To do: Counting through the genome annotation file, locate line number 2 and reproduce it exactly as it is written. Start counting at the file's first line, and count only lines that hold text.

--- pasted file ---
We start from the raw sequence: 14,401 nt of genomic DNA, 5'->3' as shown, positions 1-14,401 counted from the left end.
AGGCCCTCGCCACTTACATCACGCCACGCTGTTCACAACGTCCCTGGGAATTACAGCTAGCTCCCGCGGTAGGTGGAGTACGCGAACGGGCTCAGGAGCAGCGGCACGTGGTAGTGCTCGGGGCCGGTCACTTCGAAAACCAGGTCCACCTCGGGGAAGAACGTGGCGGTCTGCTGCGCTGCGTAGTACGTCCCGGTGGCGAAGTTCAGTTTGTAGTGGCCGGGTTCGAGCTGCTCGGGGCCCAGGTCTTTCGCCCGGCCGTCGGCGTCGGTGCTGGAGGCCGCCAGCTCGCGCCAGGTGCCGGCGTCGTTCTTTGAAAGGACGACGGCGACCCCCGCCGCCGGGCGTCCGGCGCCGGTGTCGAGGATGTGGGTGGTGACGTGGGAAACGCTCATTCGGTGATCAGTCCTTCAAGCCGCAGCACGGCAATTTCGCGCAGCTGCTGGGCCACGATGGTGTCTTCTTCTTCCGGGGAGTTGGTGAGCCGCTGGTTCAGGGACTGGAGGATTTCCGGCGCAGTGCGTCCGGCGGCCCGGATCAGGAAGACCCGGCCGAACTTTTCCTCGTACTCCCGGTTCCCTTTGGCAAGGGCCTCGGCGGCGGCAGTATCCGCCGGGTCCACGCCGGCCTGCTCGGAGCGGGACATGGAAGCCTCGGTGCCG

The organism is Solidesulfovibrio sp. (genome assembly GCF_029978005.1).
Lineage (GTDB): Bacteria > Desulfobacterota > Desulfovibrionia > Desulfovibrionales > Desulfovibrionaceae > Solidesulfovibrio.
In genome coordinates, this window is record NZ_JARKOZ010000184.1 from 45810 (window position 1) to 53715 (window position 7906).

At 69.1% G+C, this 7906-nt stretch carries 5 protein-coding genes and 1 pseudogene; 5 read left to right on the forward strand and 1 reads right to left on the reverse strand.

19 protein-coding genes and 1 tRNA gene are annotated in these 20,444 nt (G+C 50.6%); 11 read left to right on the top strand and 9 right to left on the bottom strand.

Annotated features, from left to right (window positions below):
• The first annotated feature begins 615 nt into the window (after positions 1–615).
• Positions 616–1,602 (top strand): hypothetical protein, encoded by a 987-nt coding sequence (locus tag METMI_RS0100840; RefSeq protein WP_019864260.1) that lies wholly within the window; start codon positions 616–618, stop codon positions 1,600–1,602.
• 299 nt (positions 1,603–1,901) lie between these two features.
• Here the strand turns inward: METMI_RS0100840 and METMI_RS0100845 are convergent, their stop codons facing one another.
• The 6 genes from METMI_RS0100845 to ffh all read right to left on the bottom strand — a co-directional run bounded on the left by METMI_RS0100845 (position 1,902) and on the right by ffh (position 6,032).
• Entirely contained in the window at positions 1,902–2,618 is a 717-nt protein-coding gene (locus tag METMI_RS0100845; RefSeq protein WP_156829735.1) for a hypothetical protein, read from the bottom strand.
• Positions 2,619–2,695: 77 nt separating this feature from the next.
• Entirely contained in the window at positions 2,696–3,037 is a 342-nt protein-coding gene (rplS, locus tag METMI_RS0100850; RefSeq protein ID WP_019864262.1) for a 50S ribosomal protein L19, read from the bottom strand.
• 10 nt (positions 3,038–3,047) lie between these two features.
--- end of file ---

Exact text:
AGGCCCTCGCCACTTACATCACGCCACGCTGTTCACAACGTCCCTGGGAATTACAGCTAGCTCCCGCGGTAGGTGGAGTACGCGAACGGGCTCAGGAGCAGCGGCACGTGGTAGTGCTCGGGGCCGGTCACTTCGAAAACCAGGTCCACCTCGGGGAAGAACGTGGCGGTCTGCTGCGCTGCGTAGTACGTCCCGGTGGCGAAGTTCAGTTTGTAGTGGCCGGGTTCGAGCTGCTCGGGGCCCAGGTCTTTCGCCCGGCCGTCGGCGTCGGTGCTGGAGGCCGCCAGCTCGCGCCAGGTGCCGGCGTCGTTCTTTGAAAGGACGACGGCGACCCCCGCCGCCGGGCGTCCGGCGCCGGTGTCGAGGATGTGGGTGGTGACGTGGGAAACGCTCATTCGGTGATCAGTCCTTCAAGCCGCAGCACGGCAATTTCGCGCAGCTGCTGGGCCACGATGGTGTCTTCTTCTTCCGGGGAGTTGGTGAGCCGCTGGTTCAGGGACTGGAGGATTTCCGGCGCAGTGCGTCCGGCGGCCCGGATCAGGAAGACCCGGCCGAACTTTTCCTCGTACTCCCGGTTCCCTTTGGCAAGGGCCTCGGCGGCGGCAGTATCCGCCGGGTCCACGCCGGCCTGCTCGGAGCGGGACATGGAAGCCTCGGTGCCG